A Memory Called Empire (Teixcalaan Book 1) by Arkady Martine

The new Lsel Station ambassador, Mahit Dzmare, must solve the mystery of the death of the former ambassador before she suffers the same fate.


  • Story universe feels fuller and richer than other science fiction stories
  • Execution of the mystery and unraveling of the former ambassador’s death reveals a larger, more engaging story
  • Background and history of the Teixcalaani provided throughout the story that is interesting
  • Great execution of creating a cultural context for readers


  • Story emphasizes the mystery and politics more than science fiction elements like spaces battles, aliens, or technology

A Memory Called Empire by Arkady Martine is a mystery that unravels a story that will engage and intrigue readers, leaving them eagerly awaiting the sequel.


Mahit arrives to the Teixcalaani Empire to discover that the former Lsel ambassador, Yskander, is dead, and his imago device, a memory recording device, is useless. Mahit must discover what is going on in order to solve the mystery surrounding Yskander’s death.


Mahit Dzmare is sent as an ambassador from Lsel Station to replace the former ambassador to the Teixcalaan empire. Three Seagrass is her liaison to the Teixcalaani culture and empire.


The story takes place at the heart of the Teixcalaani Empire.

A Memory Called Empire Review

I wasn’t too intrigued by the premise of A Memory Called Empire, the first book in the Teixcalaan series, when I began reading. And my interested wasn’t initially piqued because I was expecting more science fiction elements: spaceships, aliens, or technology.

My initial impression was that this was a mystery story whose only relationship to science fiction was that the protagonist, Mahit, traveled on a space ship from Lsel Station to the Teixcalaan empire.

I’m happy to report that as I read the story, I became more intrigued and interested in the Teixcalaan culture. Martine’s development of the culture: the names, the social behaviors, and especially the representations of language and poetry, all served to make this story feel alive and realistic.

Many science fiction writers write aliens as monsters or enemies, emphasizing aspects such as size, intelligence, or technology. But few science fiction writers take the time to create such a complex society. The language used by the Teixcalaan reminds me of the Star Trek episode “Darmok,” where Picard is abducted by these aliens who speak through metaphor.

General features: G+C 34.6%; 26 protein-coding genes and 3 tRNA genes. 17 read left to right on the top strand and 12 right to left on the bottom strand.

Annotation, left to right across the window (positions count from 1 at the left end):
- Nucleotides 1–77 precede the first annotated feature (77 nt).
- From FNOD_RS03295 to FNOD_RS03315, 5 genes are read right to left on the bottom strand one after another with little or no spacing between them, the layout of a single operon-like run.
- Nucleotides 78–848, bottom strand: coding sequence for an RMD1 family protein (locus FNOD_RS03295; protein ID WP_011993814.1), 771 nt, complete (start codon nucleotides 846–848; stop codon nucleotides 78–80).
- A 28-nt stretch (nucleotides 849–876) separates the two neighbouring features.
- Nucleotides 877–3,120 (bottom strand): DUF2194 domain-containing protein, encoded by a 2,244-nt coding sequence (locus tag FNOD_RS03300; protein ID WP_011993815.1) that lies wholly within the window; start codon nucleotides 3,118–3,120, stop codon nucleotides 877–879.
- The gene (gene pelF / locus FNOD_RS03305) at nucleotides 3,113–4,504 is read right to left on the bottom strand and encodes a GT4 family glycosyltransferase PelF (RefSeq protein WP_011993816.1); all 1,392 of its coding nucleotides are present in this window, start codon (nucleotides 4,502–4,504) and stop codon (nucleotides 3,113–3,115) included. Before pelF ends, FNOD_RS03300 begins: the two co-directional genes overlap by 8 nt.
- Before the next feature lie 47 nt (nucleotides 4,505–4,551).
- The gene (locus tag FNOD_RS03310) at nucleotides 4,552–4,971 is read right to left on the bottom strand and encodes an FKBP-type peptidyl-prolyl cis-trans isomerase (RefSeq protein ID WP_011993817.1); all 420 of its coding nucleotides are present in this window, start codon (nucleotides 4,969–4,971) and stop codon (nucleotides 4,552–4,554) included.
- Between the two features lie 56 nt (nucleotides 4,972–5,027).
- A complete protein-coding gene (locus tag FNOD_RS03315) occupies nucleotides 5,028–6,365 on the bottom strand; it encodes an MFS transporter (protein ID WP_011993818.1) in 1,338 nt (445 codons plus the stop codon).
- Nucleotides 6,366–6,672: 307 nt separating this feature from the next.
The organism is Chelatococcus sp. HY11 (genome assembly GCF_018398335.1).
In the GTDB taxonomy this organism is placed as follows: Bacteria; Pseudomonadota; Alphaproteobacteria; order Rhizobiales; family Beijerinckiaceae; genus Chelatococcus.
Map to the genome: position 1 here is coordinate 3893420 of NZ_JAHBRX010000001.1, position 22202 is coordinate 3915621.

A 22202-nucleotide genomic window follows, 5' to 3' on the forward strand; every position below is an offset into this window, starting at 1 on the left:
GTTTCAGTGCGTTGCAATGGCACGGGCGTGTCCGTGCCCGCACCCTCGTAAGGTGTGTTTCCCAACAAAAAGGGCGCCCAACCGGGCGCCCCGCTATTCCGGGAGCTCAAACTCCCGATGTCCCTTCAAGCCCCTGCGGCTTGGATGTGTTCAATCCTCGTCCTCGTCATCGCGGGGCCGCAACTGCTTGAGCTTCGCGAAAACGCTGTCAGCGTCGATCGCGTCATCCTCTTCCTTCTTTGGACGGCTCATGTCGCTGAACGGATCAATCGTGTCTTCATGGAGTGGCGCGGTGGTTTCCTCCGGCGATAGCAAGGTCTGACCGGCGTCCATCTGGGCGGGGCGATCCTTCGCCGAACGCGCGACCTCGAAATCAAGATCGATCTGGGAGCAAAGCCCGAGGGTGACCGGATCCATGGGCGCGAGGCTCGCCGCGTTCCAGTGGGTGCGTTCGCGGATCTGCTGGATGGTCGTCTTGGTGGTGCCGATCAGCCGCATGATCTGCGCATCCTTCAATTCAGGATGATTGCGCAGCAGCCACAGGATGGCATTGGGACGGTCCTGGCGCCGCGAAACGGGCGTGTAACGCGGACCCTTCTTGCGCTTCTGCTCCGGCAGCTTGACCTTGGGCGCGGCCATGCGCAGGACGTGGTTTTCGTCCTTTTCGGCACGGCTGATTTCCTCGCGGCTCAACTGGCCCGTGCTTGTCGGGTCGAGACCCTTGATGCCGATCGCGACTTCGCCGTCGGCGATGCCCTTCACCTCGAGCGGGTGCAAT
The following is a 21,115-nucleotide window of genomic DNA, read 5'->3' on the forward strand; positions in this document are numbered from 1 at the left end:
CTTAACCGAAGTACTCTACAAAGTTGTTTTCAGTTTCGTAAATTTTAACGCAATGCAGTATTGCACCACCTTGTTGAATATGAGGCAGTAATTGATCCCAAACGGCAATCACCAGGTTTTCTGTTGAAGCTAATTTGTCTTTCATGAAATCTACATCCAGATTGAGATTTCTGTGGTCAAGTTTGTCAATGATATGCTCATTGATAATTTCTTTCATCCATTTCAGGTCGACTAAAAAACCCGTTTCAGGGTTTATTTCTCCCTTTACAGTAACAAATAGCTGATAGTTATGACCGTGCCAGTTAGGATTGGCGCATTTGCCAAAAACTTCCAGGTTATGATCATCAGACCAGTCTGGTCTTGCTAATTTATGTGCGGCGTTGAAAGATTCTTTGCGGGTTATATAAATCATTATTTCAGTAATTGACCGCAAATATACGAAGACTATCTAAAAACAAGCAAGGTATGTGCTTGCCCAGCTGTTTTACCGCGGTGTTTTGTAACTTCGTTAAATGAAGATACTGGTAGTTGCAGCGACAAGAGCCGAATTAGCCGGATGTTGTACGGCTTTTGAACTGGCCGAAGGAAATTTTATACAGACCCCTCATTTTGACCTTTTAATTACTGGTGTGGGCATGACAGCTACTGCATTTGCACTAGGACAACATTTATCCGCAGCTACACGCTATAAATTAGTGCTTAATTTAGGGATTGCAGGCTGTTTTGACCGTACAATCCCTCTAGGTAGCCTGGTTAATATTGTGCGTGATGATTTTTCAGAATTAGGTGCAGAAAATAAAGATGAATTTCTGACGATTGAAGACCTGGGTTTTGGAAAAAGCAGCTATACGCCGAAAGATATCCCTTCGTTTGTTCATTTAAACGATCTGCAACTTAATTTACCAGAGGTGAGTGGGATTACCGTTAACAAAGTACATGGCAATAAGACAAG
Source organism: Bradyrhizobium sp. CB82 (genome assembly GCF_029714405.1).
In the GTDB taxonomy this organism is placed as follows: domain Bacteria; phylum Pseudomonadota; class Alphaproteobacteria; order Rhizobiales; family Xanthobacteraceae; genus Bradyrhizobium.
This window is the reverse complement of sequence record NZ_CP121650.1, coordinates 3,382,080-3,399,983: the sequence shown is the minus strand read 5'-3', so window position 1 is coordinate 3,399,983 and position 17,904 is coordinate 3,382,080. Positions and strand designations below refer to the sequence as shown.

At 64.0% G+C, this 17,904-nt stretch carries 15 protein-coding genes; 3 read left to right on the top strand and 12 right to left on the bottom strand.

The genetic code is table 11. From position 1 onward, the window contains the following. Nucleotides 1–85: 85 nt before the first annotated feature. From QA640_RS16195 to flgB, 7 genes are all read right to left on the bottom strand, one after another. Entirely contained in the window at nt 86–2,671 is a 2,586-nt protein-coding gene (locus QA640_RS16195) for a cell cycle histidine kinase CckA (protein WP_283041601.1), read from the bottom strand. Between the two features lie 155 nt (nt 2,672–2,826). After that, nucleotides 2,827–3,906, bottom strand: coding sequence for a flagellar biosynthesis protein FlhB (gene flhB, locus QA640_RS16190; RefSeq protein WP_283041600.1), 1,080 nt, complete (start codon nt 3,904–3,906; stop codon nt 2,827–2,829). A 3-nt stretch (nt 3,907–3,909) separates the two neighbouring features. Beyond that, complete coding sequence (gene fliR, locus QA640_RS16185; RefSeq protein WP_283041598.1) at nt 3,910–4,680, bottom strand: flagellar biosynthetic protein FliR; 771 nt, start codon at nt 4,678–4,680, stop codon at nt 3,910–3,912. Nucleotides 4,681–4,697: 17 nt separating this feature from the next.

Like these aliens in the “Darmok” episode, the Teixcalaani use metaphor and literary references in order to impart meaning. It’s probably not too different from what writers today do in their stories—a reference to Shakespeare here or an homage to Beowulf there—but the Teixcalaani culture and communication is infused with metaphoric language and literary references.

While much of the references didn’t quite resonate with me as a reader, they did serve to provide context, and Mahit’s love for the culture and its language and poetry isn’t too different from any one of us who love to read or appreciate good wordplay.

Admittedly, the story does take some time to develop because of the world-building, but as Mahit untangles the mystery of Yskander’s death, the story becomes more and more intriguing, and the revelations promise some interesting options, perhaps providing readers with the promise of more science fiction elements in the story.

I was a little disappointed not to see more science fiction given that Mahit is an ambassador serving in the greatest space empire in the story. There’s not much emphasis on the technology or other, more common science fiction elements like aliens or exotic technologies. But as the story progressed, my disappointment faded and was replaced with interest.

With such a wonderful description of the Teixcalaan culture, Arkady Martine establishes a foundation in A Memory Called Empire that should allow for richer, fuller sequels to explore the actions and consequences of the Teixcalaan people in a universe that’s likely to be more crowded.